Vague doesn’t mean passive


The passive voice is famous for its vagueness. It lets us say what happened, without mentioning who did it. In fact, this is often the only thing that people know about the passive, and it leads to anything vague being labelled as passive.

But ‘passive’ refers to a very particular grammatical construction, and I think we should get our terms straight. So in the interests of public education, here is a list of ways that we can be vague about agency without using the passive. The next time someone says something is ‘passive’, check here to see if it really is.

Identifying the passive

A typical (transitive) active sentence of English looks like this:

Alice kicked Bob
Subject + Verb + Object

While a passive looks like this. The brackets indicate optional material:

Bob was kicked (by Alice)
Subject + be + Verb (+by Object)

There are four differences in the passive:

(1) The object of the active sentence becomes the subject of the passive version.

(2) The subject of the active sentence becomes an optional object, preceded by the word by. In strict terms, it’s actually an adjunct, not an object, but the term “object” will do for here.

(3) There is an extra verb be before the main verb in the passive. This verb takes the same tense as the main verb from the active sentence. For instance, past tense John kissed Mary is a past passive Mary was kissed by John; the complex John would have been kissing Mary becomes Mary would have been being kissed.

(4) The main verb changes, either by taking a suffix (kick > was kicked), undergoing a vowel change (strike > was struck), both (write > was written) or neither (hit > was hit). Which pattern to use is something you have to learn more or less on a verb-by-verb basis, but the most common pattern involves adding a suffix.

Note that vagueness does not factor into this description anywhere at all. Passives are vague partly because the do-er of the action become an optional bit of language, so this can introduce some vagueness in terms of who did what. However, you cannot use the vagueness of a sentence to decide if something is passive. Here are 4 construction that are vague and might look like the passive, but actually are not.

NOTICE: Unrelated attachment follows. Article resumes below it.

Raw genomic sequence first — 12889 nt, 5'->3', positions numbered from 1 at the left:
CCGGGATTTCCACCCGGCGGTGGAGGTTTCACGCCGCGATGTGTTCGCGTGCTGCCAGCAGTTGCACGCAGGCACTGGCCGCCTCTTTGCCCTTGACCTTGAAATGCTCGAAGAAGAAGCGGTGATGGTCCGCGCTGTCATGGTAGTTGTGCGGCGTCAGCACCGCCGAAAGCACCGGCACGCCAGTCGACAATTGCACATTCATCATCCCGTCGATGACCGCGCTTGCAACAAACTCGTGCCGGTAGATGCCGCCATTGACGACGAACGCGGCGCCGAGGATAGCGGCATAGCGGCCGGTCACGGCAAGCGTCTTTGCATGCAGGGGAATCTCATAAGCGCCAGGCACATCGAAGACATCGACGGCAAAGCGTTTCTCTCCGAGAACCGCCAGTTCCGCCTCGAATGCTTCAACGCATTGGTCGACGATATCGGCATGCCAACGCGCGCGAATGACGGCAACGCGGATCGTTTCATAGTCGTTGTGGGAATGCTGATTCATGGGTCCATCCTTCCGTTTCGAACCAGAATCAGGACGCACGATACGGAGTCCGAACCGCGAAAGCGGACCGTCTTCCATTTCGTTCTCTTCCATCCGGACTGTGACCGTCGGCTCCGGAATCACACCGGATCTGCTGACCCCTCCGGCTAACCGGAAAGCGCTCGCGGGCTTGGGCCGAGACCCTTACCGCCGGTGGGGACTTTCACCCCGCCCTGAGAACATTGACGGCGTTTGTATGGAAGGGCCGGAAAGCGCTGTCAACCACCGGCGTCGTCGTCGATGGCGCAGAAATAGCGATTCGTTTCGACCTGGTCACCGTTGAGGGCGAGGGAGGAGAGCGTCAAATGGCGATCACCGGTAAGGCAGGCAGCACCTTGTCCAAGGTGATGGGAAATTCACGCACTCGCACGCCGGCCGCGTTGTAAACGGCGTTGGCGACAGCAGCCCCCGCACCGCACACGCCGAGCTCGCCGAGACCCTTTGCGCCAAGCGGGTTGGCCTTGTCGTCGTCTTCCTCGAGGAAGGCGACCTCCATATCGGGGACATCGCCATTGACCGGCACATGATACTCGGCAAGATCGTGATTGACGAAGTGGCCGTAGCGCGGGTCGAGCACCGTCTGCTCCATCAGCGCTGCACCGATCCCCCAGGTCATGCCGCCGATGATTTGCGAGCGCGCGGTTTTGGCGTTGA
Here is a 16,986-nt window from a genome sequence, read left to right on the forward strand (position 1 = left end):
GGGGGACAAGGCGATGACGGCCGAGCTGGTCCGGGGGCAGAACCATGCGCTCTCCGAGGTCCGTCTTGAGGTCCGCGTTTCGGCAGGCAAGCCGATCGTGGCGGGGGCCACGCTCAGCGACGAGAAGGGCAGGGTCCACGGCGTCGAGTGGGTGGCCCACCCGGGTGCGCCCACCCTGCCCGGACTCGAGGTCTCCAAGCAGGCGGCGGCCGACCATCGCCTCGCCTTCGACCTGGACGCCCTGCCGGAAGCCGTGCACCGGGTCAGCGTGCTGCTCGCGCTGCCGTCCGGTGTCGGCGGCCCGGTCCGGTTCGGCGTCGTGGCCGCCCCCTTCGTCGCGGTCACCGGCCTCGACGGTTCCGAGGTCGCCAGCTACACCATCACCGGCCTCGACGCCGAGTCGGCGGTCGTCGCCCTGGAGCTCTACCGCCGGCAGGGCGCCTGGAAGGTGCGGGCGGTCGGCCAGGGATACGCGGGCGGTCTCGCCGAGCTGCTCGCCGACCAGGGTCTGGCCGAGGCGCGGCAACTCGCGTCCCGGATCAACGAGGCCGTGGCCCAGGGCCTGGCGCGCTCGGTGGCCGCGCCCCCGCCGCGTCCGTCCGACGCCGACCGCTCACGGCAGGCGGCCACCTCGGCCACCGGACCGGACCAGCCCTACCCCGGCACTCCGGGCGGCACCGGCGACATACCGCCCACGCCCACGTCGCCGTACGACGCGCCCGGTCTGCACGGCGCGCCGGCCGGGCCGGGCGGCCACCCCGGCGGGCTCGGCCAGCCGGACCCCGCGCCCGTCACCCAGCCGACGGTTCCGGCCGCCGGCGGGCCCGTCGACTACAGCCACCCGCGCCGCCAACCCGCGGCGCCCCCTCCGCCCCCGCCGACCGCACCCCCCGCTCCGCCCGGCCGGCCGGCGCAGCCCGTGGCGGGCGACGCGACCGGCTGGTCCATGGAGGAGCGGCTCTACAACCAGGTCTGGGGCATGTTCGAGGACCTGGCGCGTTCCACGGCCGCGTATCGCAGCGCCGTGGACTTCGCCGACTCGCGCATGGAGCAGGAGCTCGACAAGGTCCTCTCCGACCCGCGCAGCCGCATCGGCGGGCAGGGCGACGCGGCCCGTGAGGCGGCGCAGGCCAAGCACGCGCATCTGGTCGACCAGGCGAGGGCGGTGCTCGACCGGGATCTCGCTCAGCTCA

1. The causative

Causative constructions are used to say that someone got someone else to do something. As if that isn’t vague enough on its own. Here’s an example:

I had the bear stuffed.

Who did the stuffing? We don’t know. The sentence doesn’t say who did it, but this isn’t a passive, it’s a causative. What it crucially lacks is any form of the verb “to be”, which all passives have.

Interestingly, you can reintroduce the agent if you want, just like the passive, and say I had Jeremy stuff the bear. But notice that in the passive, you use a by phrase for the agent (i.e. the bear was stuffed by Jeremy) which is absent in the causative.

2. Reported speech

People are saying that you’re being uncooperative.
Rumour has it that Joseph was fired.

This kind of evasive speech uses verbs like say, tell, report, rumour, overhear which are verbs that take a clause as their “direct object”. This allows the speaker to sneak in any kind of information they like inside the object, but by embedding it under a verb of reporting, they can avoid taking any responsability for that information. But it still isn’t a passive.

3. Expletive subjects

Expletive subjects are are subjects which don’t refer to anything. They exist for purely syntactic reasons. (I’ve previously mentioned these as reasons we shouldn’t think of subject as the thing that does the action.)

It appears that the vase is broken.
It seems we’ve taken a wrong turn

This kind of evasive technique uses a verb like “appear” or “seem” to comment on the state of affairs while distancing the speaker from any consequences.

4. Existential clauses

There has been some discussion.
There was a fight

Existential clauses indicate that some event happened (i.e. that there exists some event) and involve the subject there. These are not to be confused with sentences that begin with the demonstrative there. For example, the sentence “there is the walrus” merely points out where a walrus is.

Using existential clauses clauses allows the speaker to focus on the fact that something happened, without necessarily mentioning who was involved. It allows further “depersonalization” by expressing the event as a noun phrase instead of a verb phrase (“some discussion” instead “we discussed”).

The presence of a verb “to be” in these sentences, plus the vagueness, might fool you into thinking they are passive. You can tell that this isn’t passive by trying to turn it active again. The subject of the passive form should be the object of the active form, but the dummy subject there can’t serve as an object. Also, you can’t re-introduce the agent with a by phrase, like you normally can in a passive, so you can’t say *There was a fight by Thomas (this only works if Thomas is a location and not an agent)

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1 Comment

Filed under Linguistics

One response to “Vague doesn’t mean passive

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